The former New York Times Tokyo bureau chief, Henry Stokes, has found himself in a wee bit of controversy after a convoluted sequence of events that culminated with his declaration, in print, that the Nanjing Massacre never took place and was simply a “propaganda tool of the KMT government.”
The claim is linked to Stokes’s new book, the wonderfully titled, “Falsehoods of the Allied Nations’ Victorious View of History, as Seen by a British Journalist.” The book apparently includes passages that deny any Japanese responsibility for the events in Nanjing in 1937, widely known as the “Nanjing Massacre” or “Rape of Nanking.” The passages were originally blamed on a “rogue” translator, and Kyodo News released an article saying that Stokes himself was not responsible for the paragraphs in question, and that they do not reflect his understanding of the historical events.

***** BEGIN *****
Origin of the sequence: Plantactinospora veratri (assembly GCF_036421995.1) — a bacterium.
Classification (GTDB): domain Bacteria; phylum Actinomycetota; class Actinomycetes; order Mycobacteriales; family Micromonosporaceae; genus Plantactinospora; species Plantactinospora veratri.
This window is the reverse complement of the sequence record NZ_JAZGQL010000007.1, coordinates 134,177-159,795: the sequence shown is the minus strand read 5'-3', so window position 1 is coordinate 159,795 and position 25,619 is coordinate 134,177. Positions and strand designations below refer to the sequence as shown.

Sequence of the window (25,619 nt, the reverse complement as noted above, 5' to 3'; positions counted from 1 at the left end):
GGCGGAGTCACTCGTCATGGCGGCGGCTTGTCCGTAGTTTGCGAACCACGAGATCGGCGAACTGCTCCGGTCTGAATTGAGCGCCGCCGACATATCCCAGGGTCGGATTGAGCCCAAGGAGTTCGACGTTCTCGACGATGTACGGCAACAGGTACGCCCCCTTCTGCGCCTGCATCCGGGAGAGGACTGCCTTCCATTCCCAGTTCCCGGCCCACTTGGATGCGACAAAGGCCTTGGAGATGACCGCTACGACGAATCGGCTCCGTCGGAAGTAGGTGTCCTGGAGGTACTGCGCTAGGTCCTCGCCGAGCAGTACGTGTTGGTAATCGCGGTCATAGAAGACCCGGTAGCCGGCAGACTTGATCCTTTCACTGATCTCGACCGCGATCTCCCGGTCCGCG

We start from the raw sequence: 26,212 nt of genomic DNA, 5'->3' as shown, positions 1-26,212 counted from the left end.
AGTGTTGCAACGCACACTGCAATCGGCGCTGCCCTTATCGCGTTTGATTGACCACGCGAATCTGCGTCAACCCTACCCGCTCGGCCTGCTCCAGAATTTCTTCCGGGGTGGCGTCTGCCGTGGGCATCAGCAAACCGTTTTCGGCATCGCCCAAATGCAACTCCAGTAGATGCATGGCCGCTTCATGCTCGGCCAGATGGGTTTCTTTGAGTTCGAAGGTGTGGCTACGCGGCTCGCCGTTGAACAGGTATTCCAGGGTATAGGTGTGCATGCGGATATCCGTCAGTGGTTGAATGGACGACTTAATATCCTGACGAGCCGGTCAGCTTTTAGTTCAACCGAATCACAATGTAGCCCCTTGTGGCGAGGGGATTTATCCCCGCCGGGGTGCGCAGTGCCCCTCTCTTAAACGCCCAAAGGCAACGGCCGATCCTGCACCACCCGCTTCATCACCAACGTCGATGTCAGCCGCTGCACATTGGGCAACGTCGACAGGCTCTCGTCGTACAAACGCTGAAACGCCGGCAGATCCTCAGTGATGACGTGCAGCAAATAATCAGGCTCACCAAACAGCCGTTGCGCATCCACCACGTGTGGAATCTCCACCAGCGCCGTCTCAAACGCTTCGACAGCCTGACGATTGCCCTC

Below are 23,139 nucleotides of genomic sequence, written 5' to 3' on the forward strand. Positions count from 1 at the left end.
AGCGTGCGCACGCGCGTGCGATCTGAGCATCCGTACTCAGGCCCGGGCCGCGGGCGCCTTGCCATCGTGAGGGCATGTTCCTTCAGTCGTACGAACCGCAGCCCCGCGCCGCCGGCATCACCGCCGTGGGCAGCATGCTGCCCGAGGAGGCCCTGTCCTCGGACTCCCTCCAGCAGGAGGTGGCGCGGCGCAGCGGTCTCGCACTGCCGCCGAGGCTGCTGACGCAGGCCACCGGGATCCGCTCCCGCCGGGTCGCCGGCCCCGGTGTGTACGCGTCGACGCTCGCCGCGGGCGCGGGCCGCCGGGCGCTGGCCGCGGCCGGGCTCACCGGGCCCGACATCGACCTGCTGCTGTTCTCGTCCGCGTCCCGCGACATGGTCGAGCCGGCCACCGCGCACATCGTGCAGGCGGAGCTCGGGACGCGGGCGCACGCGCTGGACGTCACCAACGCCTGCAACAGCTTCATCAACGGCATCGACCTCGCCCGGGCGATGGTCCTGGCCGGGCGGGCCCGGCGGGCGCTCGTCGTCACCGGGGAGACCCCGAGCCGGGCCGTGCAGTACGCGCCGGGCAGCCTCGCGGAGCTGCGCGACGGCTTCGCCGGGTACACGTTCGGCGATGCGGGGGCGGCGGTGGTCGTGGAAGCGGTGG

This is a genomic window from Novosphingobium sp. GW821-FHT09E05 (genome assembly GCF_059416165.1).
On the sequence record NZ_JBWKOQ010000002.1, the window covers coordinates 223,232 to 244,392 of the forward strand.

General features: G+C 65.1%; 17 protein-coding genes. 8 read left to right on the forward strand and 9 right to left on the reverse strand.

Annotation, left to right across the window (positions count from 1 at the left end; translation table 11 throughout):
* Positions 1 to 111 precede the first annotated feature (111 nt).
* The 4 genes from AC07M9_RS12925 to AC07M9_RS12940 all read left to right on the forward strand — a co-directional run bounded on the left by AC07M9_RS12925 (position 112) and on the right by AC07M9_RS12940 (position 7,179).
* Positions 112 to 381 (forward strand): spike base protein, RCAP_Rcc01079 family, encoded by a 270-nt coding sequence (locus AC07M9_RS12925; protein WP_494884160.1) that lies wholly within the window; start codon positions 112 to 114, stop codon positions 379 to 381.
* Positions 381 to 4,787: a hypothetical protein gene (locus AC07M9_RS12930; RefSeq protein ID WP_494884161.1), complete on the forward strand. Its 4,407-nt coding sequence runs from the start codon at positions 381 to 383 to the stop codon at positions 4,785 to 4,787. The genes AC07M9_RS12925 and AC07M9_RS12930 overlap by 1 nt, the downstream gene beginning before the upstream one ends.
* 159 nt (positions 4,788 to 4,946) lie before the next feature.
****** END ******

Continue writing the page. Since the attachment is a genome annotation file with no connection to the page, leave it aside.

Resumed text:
Now, however, Stokes has now gone out of his way to assert that he was the man responsible for the inflammatory passages, and issued a statement saying:
The so-called ‘Nanking Massacre’ never took place [..] The word ‘massacre’ is not right to indicate what happened. It was originally a propaganda tool of the KMT government.
The Japan Times has tracked down the most riling passages of the book, and they quote:
The paragraphs in question translate as: “From this, it is clear that the so-called ‘Nanking Massacre’ did not take place. As a historical fact, the ‘Nanking Massacre’ did not take place. It was a propaganda fabricated by the KMT government.” When presented with this translation, Henry said it poses no significant difference from his own idea, Fujita [the translator] said.
The Japan Times contacted Stokes, but he declined to be interviewed, citing fatigue and ill health.
The book was put together by Fujita, who interviewed Stokes at length about wartime Japanese history, and who then translated his statements into Japanese and composed the book. Their conversations sound like they went in some weird directions.
Beijing-based Ian Denis appears to be the only person from NYT’s China bureau that has made a comment:
— Ian Johnson (@iandenisjohnson) May 13, 2014